Loud, untamed lines, scribbled over a complex but seemingly dull backdrop could easily describe an Erik R. Sosa (news) piece. Beyond the "art-see fart-see" lingo comes the true message of his paintings and maybe, whether he knows it not, himself. An artist in a world of many artists struggles to stand out, make their mark. Erik was rewarded that chance last year when he was honored with Vox/Out’s Emerging Voices of Style+Design Award (full story) and since put himself on the frontline of the Chicago’s art scene. Jan 12th marks another moment in Mr. Sosa’s buzzing career, for one night only he’ll be showcasing his new Art-See Fart-See collection (event details). Recently Erik opened up to me on his new show and what’s next.JB:
What inspired this specific collection of work?ES:
At first, I thought I wanted to concentrate on silhouettes with optical illusions as the background. However, I found myself getting lost in the simplicity of colors and/or lines. Ultimately, The Art-See Fart-See Show collection has become more about the way colors and lines can make a visually stimulating composition. Towards the end of the process, I found myself focusing more on lines to create images and characters that convey a story.JB:
What are some of the people that are influential to you?ES:
I think it is unfair for me to say one person is more influential than another. I am influenced by all types of people all the time. Some influences are very noticeable, while other are subtle and sometimes go unrecognized. People are multi-layered and the influences in our lives, which ultimately shape our being, come in many ways, shapes and forms.
Specifically, when it comes to art, I honestly believe I am influenced by those I don't know. That is why I create such images. The ideology of the unknown is what drives me. Who is out there? What are they like? And, what are they going through? I think this is the direction that I am heading towards.JB:
What were your feelings on winning the Vox Out Award last year?ES:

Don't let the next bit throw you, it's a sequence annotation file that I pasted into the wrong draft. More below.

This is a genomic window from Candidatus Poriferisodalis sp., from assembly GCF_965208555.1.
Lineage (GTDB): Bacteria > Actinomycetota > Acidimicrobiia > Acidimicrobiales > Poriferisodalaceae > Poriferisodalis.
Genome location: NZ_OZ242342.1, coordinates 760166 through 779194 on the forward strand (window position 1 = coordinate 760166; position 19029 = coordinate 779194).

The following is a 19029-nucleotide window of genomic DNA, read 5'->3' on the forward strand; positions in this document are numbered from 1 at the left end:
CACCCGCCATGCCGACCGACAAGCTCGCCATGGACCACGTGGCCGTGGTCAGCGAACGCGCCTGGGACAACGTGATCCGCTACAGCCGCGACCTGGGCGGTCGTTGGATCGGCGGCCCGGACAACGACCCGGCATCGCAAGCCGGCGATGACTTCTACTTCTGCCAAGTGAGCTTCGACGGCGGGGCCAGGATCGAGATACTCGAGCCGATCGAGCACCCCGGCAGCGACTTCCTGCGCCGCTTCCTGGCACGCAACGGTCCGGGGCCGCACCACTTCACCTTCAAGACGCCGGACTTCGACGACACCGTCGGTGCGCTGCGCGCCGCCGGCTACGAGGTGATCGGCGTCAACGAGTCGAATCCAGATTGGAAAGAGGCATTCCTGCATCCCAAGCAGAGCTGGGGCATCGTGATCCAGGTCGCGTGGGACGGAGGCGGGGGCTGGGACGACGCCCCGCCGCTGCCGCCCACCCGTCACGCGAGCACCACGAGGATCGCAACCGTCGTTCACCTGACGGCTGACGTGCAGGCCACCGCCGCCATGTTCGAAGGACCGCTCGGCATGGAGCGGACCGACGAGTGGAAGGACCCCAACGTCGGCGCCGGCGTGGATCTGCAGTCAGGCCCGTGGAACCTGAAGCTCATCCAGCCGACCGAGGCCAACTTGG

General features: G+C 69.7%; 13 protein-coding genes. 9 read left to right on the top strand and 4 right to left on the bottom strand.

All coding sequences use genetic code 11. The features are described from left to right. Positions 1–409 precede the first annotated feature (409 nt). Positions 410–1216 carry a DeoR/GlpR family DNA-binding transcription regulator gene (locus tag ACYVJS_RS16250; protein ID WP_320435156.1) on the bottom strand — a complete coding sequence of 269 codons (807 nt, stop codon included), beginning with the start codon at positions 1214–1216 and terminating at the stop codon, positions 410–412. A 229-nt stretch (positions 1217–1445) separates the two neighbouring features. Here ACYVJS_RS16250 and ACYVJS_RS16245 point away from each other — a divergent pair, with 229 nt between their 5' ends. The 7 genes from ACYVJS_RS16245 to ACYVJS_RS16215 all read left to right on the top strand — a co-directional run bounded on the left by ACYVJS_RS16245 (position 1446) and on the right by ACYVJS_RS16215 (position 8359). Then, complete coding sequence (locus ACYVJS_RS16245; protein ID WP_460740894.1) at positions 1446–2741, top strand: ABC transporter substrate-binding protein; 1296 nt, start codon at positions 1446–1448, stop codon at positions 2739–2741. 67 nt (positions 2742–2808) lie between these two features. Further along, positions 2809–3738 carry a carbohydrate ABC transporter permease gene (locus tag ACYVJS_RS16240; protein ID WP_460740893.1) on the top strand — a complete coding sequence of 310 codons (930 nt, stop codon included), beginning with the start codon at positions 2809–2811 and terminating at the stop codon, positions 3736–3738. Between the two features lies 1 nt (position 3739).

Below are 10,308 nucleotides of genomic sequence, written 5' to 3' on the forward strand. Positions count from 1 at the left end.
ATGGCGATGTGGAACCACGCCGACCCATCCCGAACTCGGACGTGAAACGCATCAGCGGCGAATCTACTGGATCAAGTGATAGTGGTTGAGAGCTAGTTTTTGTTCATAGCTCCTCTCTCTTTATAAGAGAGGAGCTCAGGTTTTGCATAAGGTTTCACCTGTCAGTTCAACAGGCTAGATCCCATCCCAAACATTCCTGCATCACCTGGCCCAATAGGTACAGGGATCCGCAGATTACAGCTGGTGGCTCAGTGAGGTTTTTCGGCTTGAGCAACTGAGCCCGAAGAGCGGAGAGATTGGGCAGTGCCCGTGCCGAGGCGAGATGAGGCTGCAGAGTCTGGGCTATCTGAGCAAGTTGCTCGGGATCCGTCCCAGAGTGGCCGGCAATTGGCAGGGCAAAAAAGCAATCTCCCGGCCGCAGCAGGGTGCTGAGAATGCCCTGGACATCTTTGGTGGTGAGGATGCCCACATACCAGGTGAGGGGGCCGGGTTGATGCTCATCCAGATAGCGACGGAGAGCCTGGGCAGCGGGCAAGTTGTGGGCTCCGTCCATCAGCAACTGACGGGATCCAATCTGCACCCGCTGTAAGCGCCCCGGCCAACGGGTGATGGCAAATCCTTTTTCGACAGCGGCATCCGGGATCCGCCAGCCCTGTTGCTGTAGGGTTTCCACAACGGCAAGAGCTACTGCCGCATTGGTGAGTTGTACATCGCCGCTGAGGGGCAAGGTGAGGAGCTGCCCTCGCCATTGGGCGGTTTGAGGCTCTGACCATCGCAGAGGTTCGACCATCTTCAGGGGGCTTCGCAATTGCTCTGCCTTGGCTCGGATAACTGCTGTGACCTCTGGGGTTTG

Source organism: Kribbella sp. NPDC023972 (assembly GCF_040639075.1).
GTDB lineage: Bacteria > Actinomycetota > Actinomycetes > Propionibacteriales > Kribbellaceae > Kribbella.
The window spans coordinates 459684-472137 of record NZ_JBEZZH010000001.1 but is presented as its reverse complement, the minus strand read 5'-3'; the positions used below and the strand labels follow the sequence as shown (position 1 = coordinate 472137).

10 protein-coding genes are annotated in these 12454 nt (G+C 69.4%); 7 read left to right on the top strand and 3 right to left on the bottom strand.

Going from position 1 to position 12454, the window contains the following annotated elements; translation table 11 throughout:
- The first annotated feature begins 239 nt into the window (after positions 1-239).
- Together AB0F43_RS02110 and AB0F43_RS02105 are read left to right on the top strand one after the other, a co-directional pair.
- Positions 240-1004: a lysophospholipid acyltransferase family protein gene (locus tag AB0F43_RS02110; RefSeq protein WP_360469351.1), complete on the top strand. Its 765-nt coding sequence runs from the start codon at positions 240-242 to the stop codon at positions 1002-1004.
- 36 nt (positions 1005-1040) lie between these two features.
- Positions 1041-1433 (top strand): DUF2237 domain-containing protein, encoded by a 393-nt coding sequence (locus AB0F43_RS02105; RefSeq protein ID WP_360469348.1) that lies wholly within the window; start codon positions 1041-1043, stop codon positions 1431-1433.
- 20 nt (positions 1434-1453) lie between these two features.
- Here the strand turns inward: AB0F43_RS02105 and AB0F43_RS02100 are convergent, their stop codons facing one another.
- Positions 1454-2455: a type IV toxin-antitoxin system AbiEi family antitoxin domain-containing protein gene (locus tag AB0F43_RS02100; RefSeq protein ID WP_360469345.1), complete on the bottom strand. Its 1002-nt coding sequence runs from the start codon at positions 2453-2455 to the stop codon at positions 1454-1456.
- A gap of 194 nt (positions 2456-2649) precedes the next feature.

Remember when Halle Barry won an Oscar, kind of like that but more Mexican and Gay. I have been painting for only four years, so to have won an award and be recognized at such an early stage in my career was a huge surprise. There is so much creative talent in this world, I feel really lucky and honored to be recognized.JB:
To find a moment in time is really difficult. However, I am most proud when a painting is raffled and/or auctioned off at charitable events. To know that my works is helping to raise funds to keep art and healthcare programs running is really humbling. Having been in the field of Development for over 7 years, I think it is our human duty to give back, specifically to those in need.JB:
What’s something besides your art you hold dear to?ES:
My insanity. At times I feel like I am too much for people. This is hard to convey in words, but I am beginning to understand that I am not the norm. I pull ideas and thoughts from left field, without correlation. Some people can go with the flow, others can’t. Maybe it’s ADHD. Maybe it’s because I’m, as other people may say, self absorbed. Maybe it’s because I pretend I don’t care, when I really do and I just want to be accepted.
All I know is that it is who I am, and until I die, will I only look back and think about what I could have done differently.JB:
As they say "art imitates life" in some abstract way is your art influenced by true stories?ES:
Not really. Not true stories that I observe. I create more of longing and aesthetics. Maybe if art imitates life, it mimics my desire to be liked or accepted.JB:
Do you hope to offer anything to the gay community?ES:
The gay community is my home, so I will always be here for anything that is needed. I create to inspire, as I believe inspiration leads to creation. If more people were to create, this world would be a livelier and happier place. Unfortunately, money drives and people work more than they create, so people are suppressed of _expression. My goal is to show that being gay, is freedom of
expression and being. I want to bring dignity and respect to the gay community.JB:
What’s next for you?ES:
Aside form the show on the 12th, I have a couple of things up my sleeve. First, I am co-hosting GGVII House of Art on Feb. 9th, which benefits the Gay Games. Second, I am co-chairing Art Against AIDS on Feb. 16th for Heartland Alliance. Interview by: Justin Boltz
Justin Boltz takes a us through the glamorous world of fashion and style with a unique voice that always proves to be provacative. As a contributor for both Gay Chicago Magazine and ChicagoPride.com, nothing's ever off limits with this youngster columnist.Photo by: Frank Failing, Male Image Photography
Well known in Chicago’s gay community for his passion of photography, Frank Failing has spent years observing and photographing the scenes and faces of gay Chicago, capturing the candid moments of an individual in his own unique perspective.